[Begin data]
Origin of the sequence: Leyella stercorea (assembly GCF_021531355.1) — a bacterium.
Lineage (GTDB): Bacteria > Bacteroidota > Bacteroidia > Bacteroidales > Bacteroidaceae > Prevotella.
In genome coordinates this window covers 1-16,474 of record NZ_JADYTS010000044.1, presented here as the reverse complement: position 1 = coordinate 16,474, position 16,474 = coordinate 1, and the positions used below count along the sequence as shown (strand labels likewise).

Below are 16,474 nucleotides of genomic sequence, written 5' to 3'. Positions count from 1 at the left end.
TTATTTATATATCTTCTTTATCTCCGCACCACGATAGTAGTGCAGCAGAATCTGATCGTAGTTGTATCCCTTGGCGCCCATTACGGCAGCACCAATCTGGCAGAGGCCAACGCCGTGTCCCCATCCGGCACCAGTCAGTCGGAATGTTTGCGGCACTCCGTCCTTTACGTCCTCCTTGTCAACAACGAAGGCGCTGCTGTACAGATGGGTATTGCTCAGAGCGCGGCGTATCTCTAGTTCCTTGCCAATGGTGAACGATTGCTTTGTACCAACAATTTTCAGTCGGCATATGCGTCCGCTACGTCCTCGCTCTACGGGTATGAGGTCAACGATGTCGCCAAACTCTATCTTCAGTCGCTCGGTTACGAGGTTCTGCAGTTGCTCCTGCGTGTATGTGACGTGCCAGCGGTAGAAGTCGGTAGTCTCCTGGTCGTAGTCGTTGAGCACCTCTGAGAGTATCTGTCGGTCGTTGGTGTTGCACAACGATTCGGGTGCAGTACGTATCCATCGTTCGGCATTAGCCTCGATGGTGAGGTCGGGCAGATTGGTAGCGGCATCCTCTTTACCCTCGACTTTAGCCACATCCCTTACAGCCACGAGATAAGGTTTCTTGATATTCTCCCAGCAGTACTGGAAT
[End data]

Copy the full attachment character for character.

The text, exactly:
Origin of the sequence: Leyella stercorea (assembly GCF_021531355.1) — a bacterium.
Lineage (GTDB): Bacteria > Bacteroidota > Bacteroidia > Bacteroidales > Bacteroidaceae > Prevotella.
In genome coordinates this window covers 1-16,474 of record NZ_JADYTS010000044.1, presented here as the reverse complement: position 1 = coordinate 16,474, position 16,474 = coordinate 1, and the positions used below count along the sequence as shown (strand labels likewise).

Below are 16,474 nucleotides of genomic sequence, written 5' to 3'. Positions count from 1 at the left end.
TTATTTATATATCTTCTTTATCTCCGCACCACGATAGTAGTGCAGCAGAATCTGATCGTAGTTGTATCCCTTGGCGCCCATTACGGCAGCACCAATCTGGCAGAGGCCAACGCCGTGTCCCCATCCGGCACCAGTCAGTCGGAATGTTTGCGGCACTCCGTCCTTTACGTCCTCCTTGTCAACAACGAAGGCGCTGCTGTACAGATGGGTATTGCTCAGAGCGCGGCGTATCTCTAGTTCCTTGCCAATGGTGAACGATTGCTTTGTACCAACAATTTTCAGTCGGCATATGCGTCCGCTACGTCCTCGCTCTACGGGTATGAGGTCAACGATGTCGCCAAACTCTATCTTCAGTCGCTCGGTTACGAGGTTCTGCAGTTGCTCCTGCGTGTATGTGACGTGCCAGCGGTAGAAGTCGGTAGTCTCCTGGTCGTAGTCGTTGAGCACCTCTGAGAGTATCTGTCGGTCGTTGGTGTTGCACAACGATTCGGGTGCAGTACGTATCCATCGTTCGGCATTAGCCTCGATGGTGAGGTCGGGCAGATTGGTAGCGGCATCCTCTTTACCCTCGACTTTAGCCACATCCCTTACAGCCACGAGATAAGGTTTCTTGATATTCTCCCAGCAGTACTGGAAT